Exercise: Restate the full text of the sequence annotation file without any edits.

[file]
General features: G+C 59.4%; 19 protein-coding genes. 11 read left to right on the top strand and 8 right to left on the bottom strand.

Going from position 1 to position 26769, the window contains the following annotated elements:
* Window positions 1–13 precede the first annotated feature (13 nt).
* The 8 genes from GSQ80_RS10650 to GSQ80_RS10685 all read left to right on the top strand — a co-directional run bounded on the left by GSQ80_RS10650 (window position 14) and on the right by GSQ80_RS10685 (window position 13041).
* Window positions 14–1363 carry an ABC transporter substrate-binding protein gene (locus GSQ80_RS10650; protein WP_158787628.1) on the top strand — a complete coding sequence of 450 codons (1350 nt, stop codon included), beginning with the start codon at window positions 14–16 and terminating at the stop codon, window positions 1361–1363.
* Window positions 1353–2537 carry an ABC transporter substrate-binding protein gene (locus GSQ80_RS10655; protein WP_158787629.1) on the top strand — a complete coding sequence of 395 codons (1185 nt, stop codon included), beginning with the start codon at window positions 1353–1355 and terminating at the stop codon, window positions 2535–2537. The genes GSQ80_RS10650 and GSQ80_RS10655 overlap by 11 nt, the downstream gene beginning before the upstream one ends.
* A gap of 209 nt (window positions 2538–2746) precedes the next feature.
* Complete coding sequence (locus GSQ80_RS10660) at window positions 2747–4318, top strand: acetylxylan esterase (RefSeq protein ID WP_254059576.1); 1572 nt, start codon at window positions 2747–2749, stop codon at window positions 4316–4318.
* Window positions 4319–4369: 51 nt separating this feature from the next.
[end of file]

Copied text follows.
General features: G+C 59.4%; 19 protein-coding genes. 11 read left to right on the top strand and 8 right to left on the bottom strand.

Going from position 1 to position 26769, the window contains the following annotated elements:
* Window positions 1–13 precede the first annotated feature (13 nt).
* The 8 genes from GSQ80_RS10650 to GSQ80_RS10685 all read left to right on the top strand — a co-directional run bounded on the left by GSQ80_RS10650 (window position 14) and on the right by GSQ80_RS10685 (window position 13041).
* Window positions 14–1363 carry an ABC transporter substrate-binding protein gene (locus GSQ80_RS10650; protein WP_158787628.1) on the top strand — a complete coding sequence of 450 codons (1350 nt, stop codon included), beginning with the start codon at window positions 14–16 and terminating at the stop codon, window positions 1361–1363.
* Window positions 1353–2537 carry an ABC transporter substrate-binding protein gene (locus GSQ80_RS10655; protein WP_158787629.1) on the top strand — a complete coding sequence of 395 codons (1185 nt, stop codon included), beginning with the start codon at window positions 1353–1355 and terminating at the stop codon, window positions 2535–2537. The genes GSQ80_RS10650 and GSQ80_RS10655 overlap by 11 nt, the downstream gene beginning before the upstream one ends.
* A gap of 209 nt (window positions 2538–2746) precedes the next feature.
* Complete coding sequence (locus GSQ80_RS10660) at window positions 2747–4318, top strand: acetylxylan esterase (RefSeq protein ID WP_254059576.1); 1572 nt, start codon at window positions 2747–2749, stop codon at window positions 4316–4318.
* Window positions 4319–4369: 51 nt separating this feature from the next.